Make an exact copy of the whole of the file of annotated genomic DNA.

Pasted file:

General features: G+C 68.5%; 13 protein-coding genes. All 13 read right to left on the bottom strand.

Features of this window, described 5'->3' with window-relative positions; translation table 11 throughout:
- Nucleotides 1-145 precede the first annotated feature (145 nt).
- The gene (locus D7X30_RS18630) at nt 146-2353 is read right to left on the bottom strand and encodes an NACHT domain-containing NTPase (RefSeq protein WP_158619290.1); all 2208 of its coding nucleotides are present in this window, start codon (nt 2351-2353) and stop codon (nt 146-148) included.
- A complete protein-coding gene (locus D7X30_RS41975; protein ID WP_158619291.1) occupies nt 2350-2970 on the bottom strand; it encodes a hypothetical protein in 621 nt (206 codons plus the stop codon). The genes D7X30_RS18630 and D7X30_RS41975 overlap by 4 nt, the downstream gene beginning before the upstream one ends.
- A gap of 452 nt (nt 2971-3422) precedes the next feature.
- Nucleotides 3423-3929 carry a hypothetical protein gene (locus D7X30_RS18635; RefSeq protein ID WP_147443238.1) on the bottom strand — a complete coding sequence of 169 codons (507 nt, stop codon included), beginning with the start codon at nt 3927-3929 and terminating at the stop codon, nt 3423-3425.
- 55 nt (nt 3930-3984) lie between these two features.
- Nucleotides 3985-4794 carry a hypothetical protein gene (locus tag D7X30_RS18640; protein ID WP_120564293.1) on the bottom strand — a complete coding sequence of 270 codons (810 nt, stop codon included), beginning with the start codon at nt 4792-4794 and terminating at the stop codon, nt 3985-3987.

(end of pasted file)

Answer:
General features: G+C 68.5%; 13 protein-coding genes. All 13 read right to left on the bottom strand.

Features of this window, described 5'->3' with window-relative positions; translation table 11 throughout:
- Nucleotides 1-145 precede the first annotated feature (145 nt).
- The gene (locus D7X30_RS18630) at nt 146-2353 is read right to left on the bottom strand and encodes an NACHT domain-containing NTPase (RefSeq protein WP_158619290.1); all 2208 of its coding nucleotides are present in this window, start codon (nt 2351-2353) and stop codon (nt 146-148) included.
- A complete protein-coding gene (locus D7X30_RS41975; protein ID WP_158619291.1) occupies nt 2350-2970 on the bottom strand; it encodes a hypothetical protein in 621 nt (206 codons plus the stop codon). The genes D7X30_RS18630 and D7X30_RS41975 overlap by 4 nt, the downstream gene beginning before the upstream one ends.
- A gap of 452 nt (nt 2971-3422) precedes the next feature.
- Nucleotides 3423-3929 carry a hypothetical protein gene (locus D7X30_RS18635; RefSeq protein ID WP_147443238.1) on the bottom strand — a complete coding sequence of 169 codons (507 nt, stop codon included), beginning with the start codon at nt 3927-3929 and terminating at the stop codon, nt 3423-3425.
- 55 nt (nt 3930-3984) lie between these two features.
- Nucleotides 3985-4794 carry a hypothetical protein gene (locus tag D7X30_RS18640; protein ID WP_120564293.1) on the bottom strand — a complete coding sequence of 270 codons (810 nt, stop codon included), beginning with the start codon at nt 4792-4794 and terminating at the stop codon, nt 3985-3987.